The great challenge for his critics has always been to come up with an alternate vision that might plausibly be said to have done more good with fewer downsides. Shlaes likes the model offered by Willkie, the Republicans' 1940 presidential nominee, in which the New Deal would have been scaled back and business would have filled the void. She builds her case mostly by implication, through a series of sketches of self-starters who embodied what the free market could have accomplished. There is Bill Wilson, for example, the stock trader who founded Alcoholics Anonymous and in the process "taught Americans that the solution to their troubles lay not with a federal program but within a new sort of entity -- the self-help community," as Shlaes puts it. Mellon shows the power of charity by donating his unrivaled art collection to the country, thereby creating the National Gallery. Even the Good Housekeeping Seal of Approval has a role to play, as an example of how the private sector once took care of quality control. Roosevelt, however, preferred government institutions like the Food and Drug Administration.

In a way, Shlaes's book has come just a little after its time. In the early years of George W. Bush's presidency, conservative critiques of the New Deal served a larger political purpose, as a rationale for the administration's attempts to remake Social Security. Those plans failed, of course, mostly because they found little support among voters.

There is a historical parallel here. Roosevelt may be an icon now, but he faced enormous opposition when he was president. Americans at the time heard the arguments that he was insufficiently capitalist. They saw his missteps and, above all, they lived through the long Depression. Yet in four separate elections, when given a choice between his ideas and those of his critics, they overwhelmingly chose his. Based on what followed -- the great economic boom of the postwar years -- it is hard to doubt their decision now. They understood that the Good Housekeeping Seal of Approval wasn't quite up to defeating the Great Depression.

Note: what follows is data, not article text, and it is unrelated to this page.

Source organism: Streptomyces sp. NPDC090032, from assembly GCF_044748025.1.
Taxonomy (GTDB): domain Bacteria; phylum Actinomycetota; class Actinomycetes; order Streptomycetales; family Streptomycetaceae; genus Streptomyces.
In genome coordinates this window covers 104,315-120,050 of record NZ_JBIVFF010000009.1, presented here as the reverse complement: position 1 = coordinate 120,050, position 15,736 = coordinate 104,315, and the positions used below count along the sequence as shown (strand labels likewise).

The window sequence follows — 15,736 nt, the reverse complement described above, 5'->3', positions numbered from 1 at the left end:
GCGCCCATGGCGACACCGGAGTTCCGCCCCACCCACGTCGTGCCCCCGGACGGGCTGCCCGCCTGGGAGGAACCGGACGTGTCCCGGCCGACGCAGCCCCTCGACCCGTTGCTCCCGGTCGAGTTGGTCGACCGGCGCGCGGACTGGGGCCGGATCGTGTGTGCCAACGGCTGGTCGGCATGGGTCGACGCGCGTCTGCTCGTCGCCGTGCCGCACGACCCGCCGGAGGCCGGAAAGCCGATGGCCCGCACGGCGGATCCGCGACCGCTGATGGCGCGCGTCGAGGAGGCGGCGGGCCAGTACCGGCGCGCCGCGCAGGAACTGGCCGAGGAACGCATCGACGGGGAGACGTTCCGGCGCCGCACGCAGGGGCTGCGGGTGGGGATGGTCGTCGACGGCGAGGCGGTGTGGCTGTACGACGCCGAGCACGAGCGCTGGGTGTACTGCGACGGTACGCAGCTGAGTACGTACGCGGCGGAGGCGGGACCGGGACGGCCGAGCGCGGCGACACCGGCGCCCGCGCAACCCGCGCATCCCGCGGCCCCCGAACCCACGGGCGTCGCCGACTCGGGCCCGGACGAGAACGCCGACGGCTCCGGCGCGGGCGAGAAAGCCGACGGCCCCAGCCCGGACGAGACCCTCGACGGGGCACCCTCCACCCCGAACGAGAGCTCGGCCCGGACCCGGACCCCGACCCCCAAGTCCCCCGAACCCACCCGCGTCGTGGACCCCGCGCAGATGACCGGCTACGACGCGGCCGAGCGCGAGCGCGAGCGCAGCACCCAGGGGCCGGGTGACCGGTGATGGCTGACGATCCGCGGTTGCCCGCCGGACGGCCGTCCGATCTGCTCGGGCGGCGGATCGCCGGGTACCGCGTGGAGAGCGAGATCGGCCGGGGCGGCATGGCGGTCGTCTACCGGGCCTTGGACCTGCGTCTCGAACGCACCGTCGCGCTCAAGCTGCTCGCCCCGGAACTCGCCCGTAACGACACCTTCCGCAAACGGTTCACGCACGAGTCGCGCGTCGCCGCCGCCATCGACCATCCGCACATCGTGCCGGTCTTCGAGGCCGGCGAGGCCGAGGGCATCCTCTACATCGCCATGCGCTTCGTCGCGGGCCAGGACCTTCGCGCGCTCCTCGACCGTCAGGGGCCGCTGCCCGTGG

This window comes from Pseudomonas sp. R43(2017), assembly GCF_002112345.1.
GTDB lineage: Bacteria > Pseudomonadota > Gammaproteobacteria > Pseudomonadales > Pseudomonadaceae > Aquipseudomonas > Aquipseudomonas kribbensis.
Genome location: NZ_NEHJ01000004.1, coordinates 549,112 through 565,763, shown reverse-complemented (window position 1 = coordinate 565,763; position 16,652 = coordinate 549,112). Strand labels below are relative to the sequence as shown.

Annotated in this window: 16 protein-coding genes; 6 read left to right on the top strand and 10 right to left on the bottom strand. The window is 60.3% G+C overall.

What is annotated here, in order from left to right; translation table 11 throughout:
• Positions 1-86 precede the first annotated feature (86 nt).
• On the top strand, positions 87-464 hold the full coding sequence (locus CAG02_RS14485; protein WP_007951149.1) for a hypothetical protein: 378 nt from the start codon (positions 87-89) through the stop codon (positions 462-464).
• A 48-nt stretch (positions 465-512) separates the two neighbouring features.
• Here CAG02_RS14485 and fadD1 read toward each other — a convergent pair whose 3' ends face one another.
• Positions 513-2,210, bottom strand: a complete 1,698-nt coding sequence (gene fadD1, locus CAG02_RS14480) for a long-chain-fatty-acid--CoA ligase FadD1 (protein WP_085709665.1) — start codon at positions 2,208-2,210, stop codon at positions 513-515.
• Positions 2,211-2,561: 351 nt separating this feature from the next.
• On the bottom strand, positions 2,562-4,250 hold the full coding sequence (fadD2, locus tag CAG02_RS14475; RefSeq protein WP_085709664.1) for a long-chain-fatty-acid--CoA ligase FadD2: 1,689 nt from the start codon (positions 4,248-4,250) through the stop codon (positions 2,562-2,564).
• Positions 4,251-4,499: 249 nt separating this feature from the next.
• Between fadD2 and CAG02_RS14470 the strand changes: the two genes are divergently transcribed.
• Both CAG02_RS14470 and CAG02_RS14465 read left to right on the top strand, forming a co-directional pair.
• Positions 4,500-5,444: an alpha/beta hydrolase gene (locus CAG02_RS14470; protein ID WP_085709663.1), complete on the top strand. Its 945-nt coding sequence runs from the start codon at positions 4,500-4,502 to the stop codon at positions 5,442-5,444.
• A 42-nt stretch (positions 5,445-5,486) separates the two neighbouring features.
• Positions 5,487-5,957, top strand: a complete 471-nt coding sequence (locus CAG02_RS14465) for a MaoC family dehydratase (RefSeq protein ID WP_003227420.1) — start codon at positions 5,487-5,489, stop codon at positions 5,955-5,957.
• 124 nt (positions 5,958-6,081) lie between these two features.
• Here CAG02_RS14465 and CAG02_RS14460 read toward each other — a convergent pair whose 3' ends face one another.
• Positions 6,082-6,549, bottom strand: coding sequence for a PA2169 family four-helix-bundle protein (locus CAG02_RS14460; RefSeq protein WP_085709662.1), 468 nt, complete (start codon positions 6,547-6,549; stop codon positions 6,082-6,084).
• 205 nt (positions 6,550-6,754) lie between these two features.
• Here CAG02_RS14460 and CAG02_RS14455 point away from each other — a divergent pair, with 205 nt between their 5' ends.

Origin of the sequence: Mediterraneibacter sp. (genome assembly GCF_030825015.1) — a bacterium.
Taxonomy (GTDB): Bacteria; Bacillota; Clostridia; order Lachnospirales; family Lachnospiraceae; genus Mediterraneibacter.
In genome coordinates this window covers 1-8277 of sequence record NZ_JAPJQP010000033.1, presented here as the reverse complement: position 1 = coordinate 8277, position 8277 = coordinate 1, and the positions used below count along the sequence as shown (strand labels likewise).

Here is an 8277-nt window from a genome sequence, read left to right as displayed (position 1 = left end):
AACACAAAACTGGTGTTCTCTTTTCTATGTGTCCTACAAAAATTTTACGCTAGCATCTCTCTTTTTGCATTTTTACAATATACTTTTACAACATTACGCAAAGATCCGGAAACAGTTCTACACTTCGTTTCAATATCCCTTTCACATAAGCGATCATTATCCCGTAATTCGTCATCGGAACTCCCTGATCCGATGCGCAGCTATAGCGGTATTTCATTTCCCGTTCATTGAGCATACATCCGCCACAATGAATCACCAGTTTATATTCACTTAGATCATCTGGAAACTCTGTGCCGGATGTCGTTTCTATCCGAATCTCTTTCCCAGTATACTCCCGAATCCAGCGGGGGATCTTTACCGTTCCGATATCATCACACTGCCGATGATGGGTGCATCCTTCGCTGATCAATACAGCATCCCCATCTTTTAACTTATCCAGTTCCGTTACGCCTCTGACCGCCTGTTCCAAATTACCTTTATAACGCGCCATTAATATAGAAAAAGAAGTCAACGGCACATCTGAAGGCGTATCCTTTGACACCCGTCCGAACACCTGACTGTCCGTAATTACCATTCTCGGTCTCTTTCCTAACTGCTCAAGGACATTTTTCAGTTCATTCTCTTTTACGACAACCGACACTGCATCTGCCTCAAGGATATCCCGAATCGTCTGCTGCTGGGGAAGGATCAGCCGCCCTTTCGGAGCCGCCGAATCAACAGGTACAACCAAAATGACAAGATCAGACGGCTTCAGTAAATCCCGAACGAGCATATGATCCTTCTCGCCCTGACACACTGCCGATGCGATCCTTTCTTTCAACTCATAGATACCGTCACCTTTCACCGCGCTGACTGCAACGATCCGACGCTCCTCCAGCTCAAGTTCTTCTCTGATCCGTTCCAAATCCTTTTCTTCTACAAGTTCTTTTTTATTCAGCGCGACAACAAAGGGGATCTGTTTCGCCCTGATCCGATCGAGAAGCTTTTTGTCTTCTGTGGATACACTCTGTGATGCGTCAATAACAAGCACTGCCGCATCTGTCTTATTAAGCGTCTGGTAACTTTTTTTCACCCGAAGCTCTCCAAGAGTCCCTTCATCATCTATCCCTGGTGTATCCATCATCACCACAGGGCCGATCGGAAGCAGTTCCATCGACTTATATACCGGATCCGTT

On the verge of a resounding call for a New "New Deal" -- to right the derailed economy with robust public investment in clean energy, infrastructure and education; stronger worker protections; new rules of the road for corporations and a guarantee of health care coverage for all -- conservatives could choose to debate those ideas with their own new ideas that learn lessons from their failed ideas of the recent past.

Instead, they are stuck in their default position, preferring fictional history to actual history. Refusing to acknowledge what clearly has worked, and what clearly hasn't, in the past. Desperately trying to malign a president widely considered one of America's greatest presidents along with Washington and Lincoln.

If they want to stop a New New Deal, repeating the mistakes that led to one of the worst presidencies in American history is not the way to do it.

UPDATE: The Wonk Room's Brad Johnson flags a real doozy from the Heritage Foundation: drawing parallels between the New Deal and "collectivism in the Soviet Union and Nazi Germany."